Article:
One challenge I see for all of us that work in a church is figuring out how to get fed on a regular basis.  I know I tend to get the feeling, especially in high capacity seasons of just being drained.  That’s why it’s important for us to make sure we spend time with God and seek spiritual accountability both in our professional and personal setting.  And as important as it is to fill ourselves spiritually we also need to get filled with advice and insight on a professional level.
Now, I don’t know about you but I love going to conferences.  And I’m sure most of us do; however, some don’t have conference costs in our budget.  Same goes for resources that teach us the youth worker, there are some great tools out there but not everyone has the budget to purchase all of them.  So how can leaders with low budgets still find the tools to grow and learn?
Bring the Conference to You – Purchasing a conference DVD is a possibility, there are many available but still some are just too expensive.  That’s why podcasts are such a blessing.  Almost every successful church or church ministry has one and the majority of them are free.  When you go to itunes, click podcasts and select Religious/Christianity from the list and bam! you have at your fingertips a whole library of great speakers that you would find at most conferences.  But some of you may not know who to start with because the list is pretty overwhelming.  Four that I regularly follow are:

  1. Simply Youth Ministry Podcast – This is specificially for youth workers and is a great place to get your questions answered.  Doug Fields, Josh Griffin, Katie Edwards and Matt McGill make you feel like you are sitting at the table.
  2. Simply Junior High Podcast – Kurt Johnston from Saddleback brings you into the wisdom he’s learned as a junior high pastor.  And anyone who’s in junior high ministry knows the more wisdom and guidance we can gather the better.
  3. Andy Stanley Leadership Podcast – I’m a systems and structures junky, I have a business mindset and I love applying that to student ministry.  Andy Stanley not only shows us how but why it’s okay to do so.  If you want build a good, healthy ministry team, listen to this one.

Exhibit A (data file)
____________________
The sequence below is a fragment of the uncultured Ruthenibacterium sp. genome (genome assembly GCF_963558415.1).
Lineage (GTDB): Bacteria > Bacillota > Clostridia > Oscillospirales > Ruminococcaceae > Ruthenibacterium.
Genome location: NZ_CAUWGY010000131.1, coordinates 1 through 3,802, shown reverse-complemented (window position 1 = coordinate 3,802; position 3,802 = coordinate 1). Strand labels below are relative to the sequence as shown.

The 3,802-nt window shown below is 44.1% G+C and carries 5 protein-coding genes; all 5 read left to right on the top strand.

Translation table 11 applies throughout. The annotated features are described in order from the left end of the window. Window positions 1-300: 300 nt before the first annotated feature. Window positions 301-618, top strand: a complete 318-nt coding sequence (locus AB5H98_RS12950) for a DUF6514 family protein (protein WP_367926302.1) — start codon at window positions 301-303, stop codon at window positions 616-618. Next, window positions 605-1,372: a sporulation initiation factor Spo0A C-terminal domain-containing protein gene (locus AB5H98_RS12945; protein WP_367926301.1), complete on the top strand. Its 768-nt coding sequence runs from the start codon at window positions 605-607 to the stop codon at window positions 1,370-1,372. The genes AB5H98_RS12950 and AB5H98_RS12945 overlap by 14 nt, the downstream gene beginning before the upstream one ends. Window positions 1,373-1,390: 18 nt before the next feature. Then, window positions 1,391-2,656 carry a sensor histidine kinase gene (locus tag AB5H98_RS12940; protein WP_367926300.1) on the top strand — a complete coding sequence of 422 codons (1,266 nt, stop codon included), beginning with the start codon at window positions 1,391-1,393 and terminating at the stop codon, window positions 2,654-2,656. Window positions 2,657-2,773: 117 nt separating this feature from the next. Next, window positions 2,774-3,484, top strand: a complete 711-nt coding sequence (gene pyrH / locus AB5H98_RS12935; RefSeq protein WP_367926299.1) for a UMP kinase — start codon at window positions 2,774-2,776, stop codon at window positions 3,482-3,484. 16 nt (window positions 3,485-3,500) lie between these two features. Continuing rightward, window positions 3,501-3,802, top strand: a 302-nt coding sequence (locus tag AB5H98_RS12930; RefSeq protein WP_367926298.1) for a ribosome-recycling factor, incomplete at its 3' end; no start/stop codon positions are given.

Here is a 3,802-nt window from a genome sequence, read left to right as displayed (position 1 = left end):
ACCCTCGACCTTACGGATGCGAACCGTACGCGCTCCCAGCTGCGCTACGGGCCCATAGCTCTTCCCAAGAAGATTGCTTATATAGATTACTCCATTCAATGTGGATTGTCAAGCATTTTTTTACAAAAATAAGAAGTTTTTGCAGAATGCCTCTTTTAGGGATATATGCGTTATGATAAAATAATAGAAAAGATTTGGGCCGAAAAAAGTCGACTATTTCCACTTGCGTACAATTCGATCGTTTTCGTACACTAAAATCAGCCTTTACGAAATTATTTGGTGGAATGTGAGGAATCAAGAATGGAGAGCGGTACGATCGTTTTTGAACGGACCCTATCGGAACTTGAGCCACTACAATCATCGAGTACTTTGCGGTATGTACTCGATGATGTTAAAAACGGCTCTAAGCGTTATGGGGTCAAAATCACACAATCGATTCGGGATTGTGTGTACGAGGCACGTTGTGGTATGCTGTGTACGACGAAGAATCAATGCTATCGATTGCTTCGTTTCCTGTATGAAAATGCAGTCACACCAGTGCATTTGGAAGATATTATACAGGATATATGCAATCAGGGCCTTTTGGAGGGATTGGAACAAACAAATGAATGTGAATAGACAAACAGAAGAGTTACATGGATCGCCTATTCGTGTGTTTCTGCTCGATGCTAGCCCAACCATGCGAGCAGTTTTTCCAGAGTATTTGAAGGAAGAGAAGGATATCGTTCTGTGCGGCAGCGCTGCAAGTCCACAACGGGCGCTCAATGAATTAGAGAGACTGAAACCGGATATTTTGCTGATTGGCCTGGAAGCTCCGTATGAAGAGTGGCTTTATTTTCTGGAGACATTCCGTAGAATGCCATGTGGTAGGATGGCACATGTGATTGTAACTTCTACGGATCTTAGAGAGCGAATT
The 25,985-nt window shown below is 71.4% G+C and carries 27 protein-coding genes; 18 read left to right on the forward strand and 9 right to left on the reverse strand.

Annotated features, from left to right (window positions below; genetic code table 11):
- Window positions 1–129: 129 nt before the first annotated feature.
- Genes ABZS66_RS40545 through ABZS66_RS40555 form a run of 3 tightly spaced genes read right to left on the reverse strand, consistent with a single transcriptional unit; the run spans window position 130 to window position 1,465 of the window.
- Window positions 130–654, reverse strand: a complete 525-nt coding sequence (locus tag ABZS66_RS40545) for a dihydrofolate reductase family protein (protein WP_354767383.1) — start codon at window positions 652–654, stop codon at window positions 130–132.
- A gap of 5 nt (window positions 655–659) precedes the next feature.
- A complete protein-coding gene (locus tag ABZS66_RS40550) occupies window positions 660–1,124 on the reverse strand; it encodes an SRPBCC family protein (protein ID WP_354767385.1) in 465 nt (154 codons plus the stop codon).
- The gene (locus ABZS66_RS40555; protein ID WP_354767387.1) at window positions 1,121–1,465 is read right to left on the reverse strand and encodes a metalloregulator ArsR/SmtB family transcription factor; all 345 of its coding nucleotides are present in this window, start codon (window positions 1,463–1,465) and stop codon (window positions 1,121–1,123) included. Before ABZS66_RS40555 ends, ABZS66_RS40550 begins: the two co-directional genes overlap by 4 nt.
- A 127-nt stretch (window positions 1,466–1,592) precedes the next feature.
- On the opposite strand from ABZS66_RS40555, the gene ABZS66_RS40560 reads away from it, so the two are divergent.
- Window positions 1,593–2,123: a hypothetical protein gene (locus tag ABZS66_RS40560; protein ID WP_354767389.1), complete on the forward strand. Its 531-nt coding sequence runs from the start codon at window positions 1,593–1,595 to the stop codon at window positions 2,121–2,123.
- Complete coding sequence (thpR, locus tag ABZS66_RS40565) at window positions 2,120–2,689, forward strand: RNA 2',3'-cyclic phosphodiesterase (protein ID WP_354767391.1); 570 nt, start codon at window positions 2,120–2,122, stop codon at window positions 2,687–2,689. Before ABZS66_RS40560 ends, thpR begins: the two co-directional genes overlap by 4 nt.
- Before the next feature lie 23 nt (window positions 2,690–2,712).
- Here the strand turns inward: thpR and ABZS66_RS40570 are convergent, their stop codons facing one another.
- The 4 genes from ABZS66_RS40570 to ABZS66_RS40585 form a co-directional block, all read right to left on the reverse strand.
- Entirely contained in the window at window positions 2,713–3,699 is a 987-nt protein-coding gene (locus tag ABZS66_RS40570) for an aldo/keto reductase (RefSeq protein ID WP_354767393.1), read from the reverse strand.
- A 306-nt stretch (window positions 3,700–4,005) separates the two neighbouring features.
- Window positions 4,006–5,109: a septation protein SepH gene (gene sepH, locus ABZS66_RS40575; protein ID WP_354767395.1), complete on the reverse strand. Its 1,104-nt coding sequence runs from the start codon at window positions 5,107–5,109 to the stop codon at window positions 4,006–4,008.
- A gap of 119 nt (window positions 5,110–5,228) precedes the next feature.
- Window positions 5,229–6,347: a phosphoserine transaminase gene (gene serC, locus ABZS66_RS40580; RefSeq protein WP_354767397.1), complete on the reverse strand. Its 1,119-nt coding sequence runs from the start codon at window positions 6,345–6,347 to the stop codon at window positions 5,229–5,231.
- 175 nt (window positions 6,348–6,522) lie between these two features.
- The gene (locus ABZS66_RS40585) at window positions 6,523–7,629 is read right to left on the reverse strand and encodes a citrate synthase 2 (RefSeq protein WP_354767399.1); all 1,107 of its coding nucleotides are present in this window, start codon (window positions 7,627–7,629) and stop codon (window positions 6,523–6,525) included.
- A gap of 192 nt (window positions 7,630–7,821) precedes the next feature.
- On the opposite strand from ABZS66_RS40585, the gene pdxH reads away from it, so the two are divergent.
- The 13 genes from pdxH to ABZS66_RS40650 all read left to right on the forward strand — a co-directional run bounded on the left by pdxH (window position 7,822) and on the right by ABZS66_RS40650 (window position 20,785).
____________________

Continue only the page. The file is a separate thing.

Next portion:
4. Catalyst Podcast – Want to hear Craig Groeschel, Donald Miller, or Rick Warren.  Just go hear and listen to what they have to say.  Never has it been so easy to listen to some great advice from some great leaders.

Teaching Tools For Me – I think many of us can google websites that will provide us with games and materials to teach our students, but what about for us youth workers?  Where can we gain access to resources that will teach us?  Start off with:

  1. Blogs – All I have is my advice; however, go to the youth ministry sites I have listed to the left of this page.  All of them have a free newsletter which is going to give you sound advice on what you can do to   teach yourself and your leaders.
  2. Community – When you go to most blogs you’ll find that they have a built in community.  Participating in these online communities are important because they can connect you to a youth worker in your local community.  Having face to face time is important and if your denomination doesn’t offer a local network, starting with these online ones are key.
I know what I’ve offered isn’t news breaking; however, I meet so many ministers who miss out on the importance of growing themselves in ministry.  But it’s important to share our resources, because maybe there’s something that I’ve found that you haven’t come across, but I also realize there are things you know that I do not.  I would love for people to share what they’ve learned with me and the other readers in their comments below.